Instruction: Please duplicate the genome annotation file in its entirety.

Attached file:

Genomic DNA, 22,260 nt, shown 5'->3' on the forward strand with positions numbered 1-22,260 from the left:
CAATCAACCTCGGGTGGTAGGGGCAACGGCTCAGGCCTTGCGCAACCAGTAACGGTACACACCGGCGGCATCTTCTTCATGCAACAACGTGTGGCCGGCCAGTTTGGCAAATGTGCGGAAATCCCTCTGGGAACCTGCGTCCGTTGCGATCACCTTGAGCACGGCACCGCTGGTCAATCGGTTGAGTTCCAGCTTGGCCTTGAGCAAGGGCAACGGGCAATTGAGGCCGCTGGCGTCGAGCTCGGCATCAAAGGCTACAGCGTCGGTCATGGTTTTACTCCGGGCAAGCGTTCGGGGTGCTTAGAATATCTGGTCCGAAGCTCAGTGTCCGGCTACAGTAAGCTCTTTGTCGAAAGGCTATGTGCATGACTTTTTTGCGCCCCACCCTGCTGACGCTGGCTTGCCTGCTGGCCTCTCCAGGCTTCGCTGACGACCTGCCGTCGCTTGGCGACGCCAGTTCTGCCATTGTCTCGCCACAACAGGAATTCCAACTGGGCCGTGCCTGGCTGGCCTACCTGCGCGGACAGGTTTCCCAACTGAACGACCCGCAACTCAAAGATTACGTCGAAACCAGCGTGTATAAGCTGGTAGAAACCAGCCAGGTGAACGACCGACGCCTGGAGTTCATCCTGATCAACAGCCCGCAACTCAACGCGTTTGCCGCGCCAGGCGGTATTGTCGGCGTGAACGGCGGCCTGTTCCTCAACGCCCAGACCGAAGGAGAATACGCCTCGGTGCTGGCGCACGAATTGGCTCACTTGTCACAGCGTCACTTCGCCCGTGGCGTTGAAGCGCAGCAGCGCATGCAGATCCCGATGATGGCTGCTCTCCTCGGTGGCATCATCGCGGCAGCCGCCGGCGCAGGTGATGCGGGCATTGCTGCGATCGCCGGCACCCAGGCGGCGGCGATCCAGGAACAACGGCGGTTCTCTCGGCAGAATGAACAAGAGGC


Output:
Genomic DNA, 22,260 nt, shown 5'->3' on the forward strand with positions numbered 1-22,260 from the left:
CAATCAACCTCGGGTGGTAGGGGCAACGGCTCAGGCCTTGCGCAACCAGTAACGGTACACACCGGCGGCATCTTCTTCATGCAACAACGTGTGGCCGGCCAGTTTGGCAAATGTGCGGAAATCCCTCTGGGAACCTGCGTCCGTTGCGATCACCTTGAGCACGGCACCGCTGGTCAATCGGTTGAGTTCCAGCTTGGCCTTGAGCAAGGGCAACGGGCAATTGAGGCCGCTGGCGTCGAGCTCGGCATCAAAGGCTACAGCGTCGGTCATGGTTTTACTCCGGGCAAGCGTTCGGGGTGCTTAGAATATCTGGTCCGAAGCTCAGTGTCCGGCTACAGTAAGCTCTTTGTCGAAAGGCTATGTGCATGACTTTTTTGCGCCCCACCCTGCTGACGCTGGCTTGCCTGCTGGCCTCTCCAGGCTTCGCTGACGACCTGCCGTCGCTTGGCGACGCCAGTTCTGCCATTGTCTCGCCACAACAGGAATTCCAACTGGGCCGTGCCTGGCTGGCCTACCTGCGCGGACAGGTTTCCCAACTGAACGACCCGCAACTCAAAGATTACGTCGAAACCAGCGTGTATAAGCTGGTAGAAACCAGCCAGGTGAACGACCGACGCCTGGAGTTCATCCTGATCAACAGCCCGCAACTCAACGCGTTTGCCGCGCCAGGCGGTATTGTCGGCGTGAACGGCGGCCTGTTCCTCAACGCCCAGACCGAAGGAGAATACGCCTCGGTGCTGGCGCACGAATTGGCTCACTTGTCACAGCGTCACTTCGCCCGTGGCGTTGAAGCGCAGCAGCGCATGCAGATCCCGATGATGGCTGCTCTCCTCGGTGGCATCATCGCGGCAGCCGCCGGCGCAGGTGATGCGGGCATTGCTGCGATCGCCGGCACCCAGGCGGCGGCGATCCAGGAACAACGGCGGTTCTCTCGGCAGAATGAACAAGAGGC